In Ogden v. Saunders was laid down the important principle that a certificate of discharge under a state law cannot be pleaded in bar of an action brought by a citizen of another State in the courts of the United States, or of any other State than that where the discharge was obtained. The creditor of another State is, however, concluded by the discharge in bankruptcy if, by appearance or otherwise, he has made himself a party to the original insolvency proceedings.
6 186 U. S. 181; 22 Sup. Ct. Rep. 857; 46 L. ed. 1113.
7 The court say: "As the States, in surrendering the power, did so only if Congress chose to exercise it, but in the absence of congressional legislation retained it, the limitation was imposed on the States that they should pass no 'law impairing the obligation of contracts.'"
8 Chief Justice Marshall and Justices Story and Duvall dissenting.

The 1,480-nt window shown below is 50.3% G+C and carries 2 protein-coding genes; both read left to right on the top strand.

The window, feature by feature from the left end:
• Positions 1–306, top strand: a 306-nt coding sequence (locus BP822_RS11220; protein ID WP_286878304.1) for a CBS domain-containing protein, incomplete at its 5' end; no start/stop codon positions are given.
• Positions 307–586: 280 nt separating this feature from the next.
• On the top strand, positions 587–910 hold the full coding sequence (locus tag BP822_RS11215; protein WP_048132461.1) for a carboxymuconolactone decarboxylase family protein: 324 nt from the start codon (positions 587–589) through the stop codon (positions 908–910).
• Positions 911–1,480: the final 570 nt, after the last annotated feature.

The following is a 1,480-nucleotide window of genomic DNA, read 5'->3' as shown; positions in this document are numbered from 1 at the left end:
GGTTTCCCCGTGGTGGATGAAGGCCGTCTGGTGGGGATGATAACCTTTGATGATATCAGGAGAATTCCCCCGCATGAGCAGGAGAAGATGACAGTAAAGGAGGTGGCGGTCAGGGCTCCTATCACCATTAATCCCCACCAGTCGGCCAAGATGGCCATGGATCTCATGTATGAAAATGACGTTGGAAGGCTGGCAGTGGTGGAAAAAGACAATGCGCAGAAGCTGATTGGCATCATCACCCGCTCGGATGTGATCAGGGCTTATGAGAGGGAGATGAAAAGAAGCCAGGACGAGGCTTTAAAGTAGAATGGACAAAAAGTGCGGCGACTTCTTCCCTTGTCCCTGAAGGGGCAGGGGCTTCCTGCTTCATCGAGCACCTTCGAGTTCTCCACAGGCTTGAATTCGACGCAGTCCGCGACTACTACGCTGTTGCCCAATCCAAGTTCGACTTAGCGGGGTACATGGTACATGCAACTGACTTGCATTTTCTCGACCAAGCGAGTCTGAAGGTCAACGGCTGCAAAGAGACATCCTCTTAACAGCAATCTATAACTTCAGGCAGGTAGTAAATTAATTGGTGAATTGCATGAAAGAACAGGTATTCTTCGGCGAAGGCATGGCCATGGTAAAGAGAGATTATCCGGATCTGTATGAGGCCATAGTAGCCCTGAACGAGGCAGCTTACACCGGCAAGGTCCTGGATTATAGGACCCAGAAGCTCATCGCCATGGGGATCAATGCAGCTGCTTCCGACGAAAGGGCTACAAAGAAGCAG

9 Edwards v. Kearzey, 96 U. S. 595; 24 L. ed. 793.
10 See, for example, Denny v. Bennett, 128 U. S. 489; 9 Sup. Ct. Rep. 134; 32 L. ed. 491.
It is thus seen that the power of the States in the matter of bankruptcy does not extend to an absolute release of the debtor from the obligation of his contracts. "The authority to deal with the property of the debtor within the State, so far as it does not impair the obligation of contracts, is conceded; but the power to release him, which is one of the usual elements of all bankrupt laws, does not belong to the legislature where the creditor is not within the control of the court." 11
The United States is, of course, not under this territorial limitation in the exercise of its bankruptcy powers, and furthermore, it is not limited with reference to the impairment of the obligation of contracts. National bankrupt laws may, therefore, be made applicable to contracts already entered into at the time of their passage.12